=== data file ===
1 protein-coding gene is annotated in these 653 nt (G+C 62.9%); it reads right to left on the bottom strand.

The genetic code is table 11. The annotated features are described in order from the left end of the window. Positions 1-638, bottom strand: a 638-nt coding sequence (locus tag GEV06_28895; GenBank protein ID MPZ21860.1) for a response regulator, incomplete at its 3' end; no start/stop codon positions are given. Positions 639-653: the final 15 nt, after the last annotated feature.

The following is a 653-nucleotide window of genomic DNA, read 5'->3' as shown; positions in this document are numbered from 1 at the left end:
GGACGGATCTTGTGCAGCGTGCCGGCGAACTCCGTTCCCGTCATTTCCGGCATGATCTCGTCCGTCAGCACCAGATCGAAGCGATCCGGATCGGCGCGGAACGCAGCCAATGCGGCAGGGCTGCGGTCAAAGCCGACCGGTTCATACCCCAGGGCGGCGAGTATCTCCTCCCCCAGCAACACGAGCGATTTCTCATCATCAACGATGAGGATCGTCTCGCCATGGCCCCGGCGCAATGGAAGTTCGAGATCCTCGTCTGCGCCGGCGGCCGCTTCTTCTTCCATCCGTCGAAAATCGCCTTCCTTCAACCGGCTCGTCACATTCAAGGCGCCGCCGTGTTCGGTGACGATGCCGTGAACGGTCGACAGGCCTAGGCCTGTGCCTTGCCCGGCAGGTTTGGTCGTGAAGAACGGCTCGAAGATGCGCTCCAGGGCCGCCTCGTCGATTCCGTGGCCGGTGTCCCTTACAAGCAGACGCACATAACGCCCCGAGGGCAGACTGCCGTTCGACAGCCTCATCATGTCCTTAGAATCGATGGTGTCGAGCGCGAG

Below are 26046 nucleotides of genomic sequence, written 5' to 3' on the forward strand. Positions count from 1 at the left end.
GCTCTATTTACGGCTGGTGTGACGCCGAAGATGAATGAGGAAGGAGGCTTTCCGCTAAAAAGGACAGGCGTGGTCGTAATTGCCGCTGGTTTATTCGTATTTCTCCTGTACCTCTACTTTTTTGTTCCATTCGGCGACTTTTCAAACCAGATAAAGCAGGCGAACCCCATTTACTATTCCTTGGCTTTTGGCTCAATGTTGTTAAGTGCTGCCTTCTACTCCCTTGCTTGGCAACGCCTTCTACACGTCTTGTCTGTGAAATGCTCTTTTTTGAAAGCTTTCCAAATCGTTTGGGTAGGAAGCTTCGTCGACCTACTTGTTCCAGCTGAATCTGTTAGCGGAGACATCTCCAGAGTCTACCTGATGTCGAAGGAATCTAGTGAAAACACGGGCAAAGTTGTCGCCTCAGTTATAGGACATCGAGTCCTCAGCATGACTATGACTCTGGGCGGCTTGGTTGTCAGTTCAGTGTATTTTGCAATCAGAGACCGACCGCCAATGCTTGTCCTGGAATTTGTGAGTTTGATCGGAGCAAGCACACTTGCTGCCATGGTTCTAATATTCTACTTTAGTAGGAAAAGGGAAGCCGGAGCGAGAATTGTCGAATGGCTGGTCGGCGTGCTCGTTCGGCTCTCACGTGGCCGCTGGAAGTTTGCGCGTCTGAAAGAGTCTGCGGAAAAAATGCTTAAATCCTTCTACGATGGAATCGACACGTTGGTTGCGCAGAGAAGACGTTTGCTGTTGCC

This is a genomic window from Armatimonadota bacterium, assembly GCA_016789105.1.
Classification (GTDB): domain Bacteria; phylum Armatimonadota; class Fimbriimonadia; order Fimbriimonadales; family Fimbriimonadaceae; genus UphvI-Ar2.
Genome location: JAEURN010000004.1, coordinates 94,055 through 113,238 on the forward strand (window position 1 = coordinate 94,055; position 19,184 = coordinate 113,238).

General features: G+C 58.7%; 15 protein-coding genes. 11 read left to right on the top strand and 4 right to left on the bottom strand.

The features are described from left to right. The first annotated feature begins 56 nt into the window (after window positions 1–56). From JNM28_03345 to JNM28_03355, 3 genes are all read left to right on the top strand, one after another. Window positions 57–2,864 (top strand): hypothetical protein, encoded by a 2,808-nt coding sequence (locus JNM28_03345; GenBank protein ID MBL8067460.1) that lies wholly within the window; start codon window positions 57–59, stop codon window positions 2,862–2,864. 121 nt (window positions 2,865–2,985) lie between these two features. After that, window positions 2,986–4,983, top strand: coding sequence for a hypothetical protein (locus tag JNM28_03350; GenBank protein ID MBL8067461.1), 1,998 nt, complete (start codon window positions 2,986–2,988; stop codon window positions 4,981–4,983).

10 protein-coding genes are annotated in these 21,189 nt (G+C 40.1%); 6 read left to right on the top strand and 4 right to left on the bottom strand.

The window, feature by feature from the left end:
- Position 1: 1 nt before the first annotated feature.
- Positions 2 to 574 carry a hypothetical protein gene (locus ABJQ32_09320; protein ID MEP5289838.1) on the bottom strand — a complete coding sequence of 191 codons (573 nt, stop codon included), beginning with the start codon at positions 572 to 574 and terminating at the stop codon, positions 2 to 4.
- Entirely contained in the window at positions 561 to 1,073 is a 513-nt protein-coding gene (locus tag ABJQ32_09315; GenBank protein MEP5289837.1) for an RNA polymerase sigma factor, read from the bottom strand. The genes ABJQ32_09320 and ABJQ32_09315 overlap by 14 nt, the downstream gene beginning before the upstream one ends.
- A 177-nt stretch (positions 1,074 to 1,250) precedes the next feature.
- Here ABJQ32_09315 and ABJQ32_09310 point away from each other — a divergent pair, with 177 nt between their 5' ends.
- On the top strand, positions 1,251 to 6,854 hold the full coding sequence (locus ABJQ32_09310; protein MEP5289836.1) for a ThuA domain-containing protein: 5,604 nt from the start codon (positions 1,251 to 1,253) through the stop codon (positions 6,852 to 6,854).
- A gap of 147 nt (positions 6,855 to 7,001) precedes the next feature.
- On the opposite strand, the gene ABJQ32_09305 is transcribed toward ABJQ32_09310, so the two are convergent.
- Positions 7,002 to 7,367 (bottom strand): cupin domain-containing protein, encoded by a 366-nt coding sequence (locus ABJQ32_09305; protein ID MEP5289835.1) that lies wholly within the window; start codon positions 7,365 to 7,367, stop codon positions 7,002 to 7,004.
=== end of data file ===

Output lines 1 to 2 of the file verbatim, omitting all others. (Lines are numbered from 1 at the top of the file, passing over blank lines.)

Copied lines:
1 protein-coding gene is annotated in these 653 nt (G+C 62.9%); it reads right to left on the bottom strand.

The genetic code is table 11. The annotated features are described in order from the left end of the window. Positions 1-638, bottom strand: a 638-nt coding sequence (locus tag GEV06_28895; GenBank protein ID MPZ21860.1) for a response regulator, incomplete at its 3' end; no start/stop codon positions are given. Positions 639-653: the final 15 nt, after the last annotated feature.